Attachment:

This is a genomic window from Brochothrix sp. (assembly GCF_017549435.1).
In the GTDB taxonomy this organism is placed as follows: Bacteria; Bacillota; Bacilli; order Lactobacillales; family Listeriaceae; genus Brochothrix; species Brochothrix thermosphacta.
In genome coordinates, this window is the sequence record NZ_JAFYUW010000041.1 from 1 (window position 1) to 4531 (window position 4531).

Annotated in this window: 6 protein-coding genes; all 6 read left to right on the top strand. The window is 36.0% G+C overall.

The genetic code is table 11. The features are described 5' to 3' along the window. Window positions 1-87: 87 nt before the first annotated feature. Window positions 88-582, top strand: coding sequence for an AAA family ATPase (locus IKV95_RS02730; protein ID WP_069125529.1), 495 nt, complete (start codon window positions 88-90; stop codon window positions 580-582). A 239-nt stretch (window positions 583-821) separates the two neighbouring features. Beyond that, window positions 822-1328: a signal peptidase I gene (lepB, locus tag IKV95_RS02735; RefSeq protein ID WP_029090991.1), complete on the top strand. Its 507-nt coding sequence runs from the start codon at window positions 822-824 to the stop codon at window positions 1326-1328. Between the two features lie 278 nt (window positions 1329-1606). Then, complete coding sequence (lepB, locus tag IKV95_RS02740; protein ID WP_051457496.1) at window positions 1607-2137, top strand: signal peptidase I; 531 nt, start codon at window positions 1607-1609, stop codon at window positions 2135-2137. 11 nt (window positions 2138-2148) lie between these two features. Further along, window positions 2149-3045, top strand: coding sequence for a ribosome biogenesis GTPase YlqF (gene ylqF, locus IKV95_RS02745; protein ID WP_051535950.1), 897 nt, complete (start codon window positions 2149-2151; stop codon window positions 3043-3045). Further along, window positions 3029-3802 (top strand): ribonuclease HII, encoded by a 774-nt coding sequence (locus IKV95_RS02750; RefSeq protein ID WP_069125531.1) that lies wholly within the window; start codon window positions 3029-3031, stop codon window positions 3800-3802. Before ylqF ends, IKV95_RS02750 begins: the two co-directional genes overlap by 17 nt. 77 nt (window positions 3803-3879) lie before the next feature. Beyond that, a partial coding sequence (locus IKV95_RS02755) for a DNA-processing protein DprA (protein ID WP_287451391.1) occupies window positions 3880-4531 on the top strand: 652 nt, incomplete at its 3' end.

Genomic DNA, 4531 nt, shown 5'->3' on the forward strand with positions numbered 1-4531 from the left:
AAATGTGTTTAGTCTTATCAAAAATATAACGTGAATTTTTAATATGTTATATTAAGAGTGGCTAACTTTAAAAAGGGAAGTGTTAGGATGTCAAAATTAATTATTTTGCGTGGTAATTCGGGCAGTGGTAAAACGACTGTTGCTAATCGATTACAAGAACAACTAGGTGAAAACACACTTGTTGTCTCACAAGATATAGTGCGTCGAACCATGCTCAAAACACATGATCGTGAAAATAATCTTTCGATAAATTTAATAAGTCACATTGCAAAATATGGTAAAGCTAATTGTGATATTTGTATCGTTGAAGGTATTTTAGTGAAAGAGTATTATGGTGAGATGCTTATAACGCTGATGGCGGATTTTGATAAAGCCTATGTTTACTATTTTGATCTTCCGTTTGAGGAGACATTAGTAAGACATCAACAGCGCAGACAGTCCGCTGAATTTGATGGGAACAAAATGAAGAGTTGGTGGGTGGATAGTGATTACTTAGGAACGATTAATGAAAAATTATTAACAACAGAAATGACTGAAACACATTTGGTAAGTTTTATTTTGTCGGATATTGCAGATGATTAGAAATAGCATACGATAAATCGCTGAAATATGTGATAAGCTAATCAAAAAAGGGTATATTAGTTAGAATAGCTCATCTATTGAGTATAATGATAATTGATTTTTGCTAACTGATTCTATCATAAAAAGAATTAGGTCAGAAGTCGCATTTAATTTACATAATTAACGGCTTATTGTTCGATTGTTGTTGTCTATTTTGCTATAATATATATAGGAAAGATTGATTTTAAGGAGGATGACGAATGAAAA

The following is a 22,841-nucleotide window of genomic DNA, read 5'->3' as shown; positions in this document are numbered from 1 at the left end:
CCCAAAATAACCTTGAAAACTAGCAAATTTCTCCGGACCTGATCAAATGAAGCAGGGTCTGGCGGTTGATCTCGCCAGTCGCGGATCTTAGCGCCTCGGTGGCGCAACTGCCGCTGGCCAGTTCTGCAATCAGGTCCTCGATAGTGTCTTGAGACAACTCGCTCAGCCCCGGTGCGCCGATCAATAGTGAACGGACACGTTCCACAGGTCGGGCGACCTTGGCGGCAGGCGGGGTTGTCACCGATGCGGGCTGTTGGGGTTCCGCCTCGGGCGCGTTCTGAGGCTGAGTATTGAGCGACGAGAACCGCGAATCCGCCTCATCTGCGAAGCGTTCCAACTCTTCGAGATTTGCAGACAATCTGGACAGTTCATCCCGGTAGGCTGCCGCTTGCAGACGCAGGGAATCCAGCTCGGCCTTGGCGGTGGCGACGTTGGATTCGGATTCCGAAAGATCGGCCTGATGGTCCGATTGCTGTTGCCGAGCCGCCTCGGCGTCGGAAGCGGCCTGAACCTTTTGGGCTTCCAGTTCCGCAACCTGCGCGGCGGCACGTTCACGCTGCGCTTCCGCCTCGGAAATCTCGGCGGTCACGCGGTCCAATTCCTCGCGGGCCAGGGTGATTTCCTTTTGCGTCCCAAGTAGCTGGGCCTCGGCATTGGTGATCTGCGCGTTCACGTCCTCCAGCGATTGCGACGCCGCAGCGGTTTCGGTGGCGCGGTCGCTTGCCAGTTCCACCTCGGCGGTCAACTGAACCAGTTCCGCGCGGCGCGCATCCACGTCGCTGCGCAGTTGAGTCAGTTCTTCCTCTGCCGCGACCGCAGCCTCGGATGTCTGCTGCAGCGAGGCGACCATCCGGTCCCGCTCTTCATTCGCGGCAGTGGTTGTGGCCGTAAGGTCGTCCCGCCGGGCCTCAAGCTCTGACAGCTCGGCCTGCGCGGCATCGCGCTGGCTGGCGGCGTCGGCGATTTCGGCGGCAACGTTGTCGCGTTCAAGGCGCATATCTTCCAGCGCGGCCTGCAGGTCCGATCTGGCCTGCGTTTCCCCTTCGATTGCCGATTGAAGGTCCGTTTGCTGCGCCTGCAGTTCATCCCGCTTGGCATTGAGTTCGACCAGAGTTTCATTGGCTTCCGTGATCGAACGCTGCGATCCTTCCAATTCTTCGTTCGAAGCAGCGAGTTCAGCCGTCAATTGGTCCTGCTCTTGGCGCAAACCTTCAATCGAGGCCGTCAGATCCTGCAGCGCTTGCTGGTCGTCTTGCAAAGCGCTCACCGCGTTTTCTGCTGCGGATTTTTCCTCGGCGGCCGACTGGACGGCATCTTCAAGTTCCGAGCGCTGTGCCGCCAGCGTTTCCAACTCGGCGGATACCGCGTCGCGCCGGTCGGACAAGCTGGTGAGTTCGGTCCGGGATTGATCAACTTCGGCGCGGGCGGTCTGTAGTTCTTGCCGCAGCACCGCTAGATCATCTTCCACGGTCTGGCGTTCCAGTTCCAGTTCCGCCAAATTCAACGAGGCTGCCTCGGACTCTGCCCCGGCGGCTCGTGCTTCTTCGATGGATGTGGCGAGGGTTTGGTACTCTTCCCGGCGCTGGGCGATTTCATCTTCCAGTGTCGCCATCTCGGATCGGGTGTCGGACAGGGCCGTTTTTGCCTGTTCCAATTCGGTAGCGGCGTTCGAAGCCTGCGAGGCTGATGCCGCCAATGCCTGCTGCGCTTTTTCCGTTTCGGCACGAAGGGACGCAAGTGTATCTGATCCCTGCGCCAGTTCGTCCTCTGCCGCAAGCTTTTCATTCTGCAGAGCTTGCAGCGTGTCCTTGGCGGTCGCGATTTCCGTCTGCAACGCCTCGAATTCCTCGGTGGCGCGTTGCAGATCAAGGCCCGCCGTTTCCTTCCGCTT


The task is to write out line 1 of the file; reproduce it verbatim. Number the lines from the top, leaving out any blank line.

This is a genomic window from Brochothrix sp. (assembly GCF_017549435.1).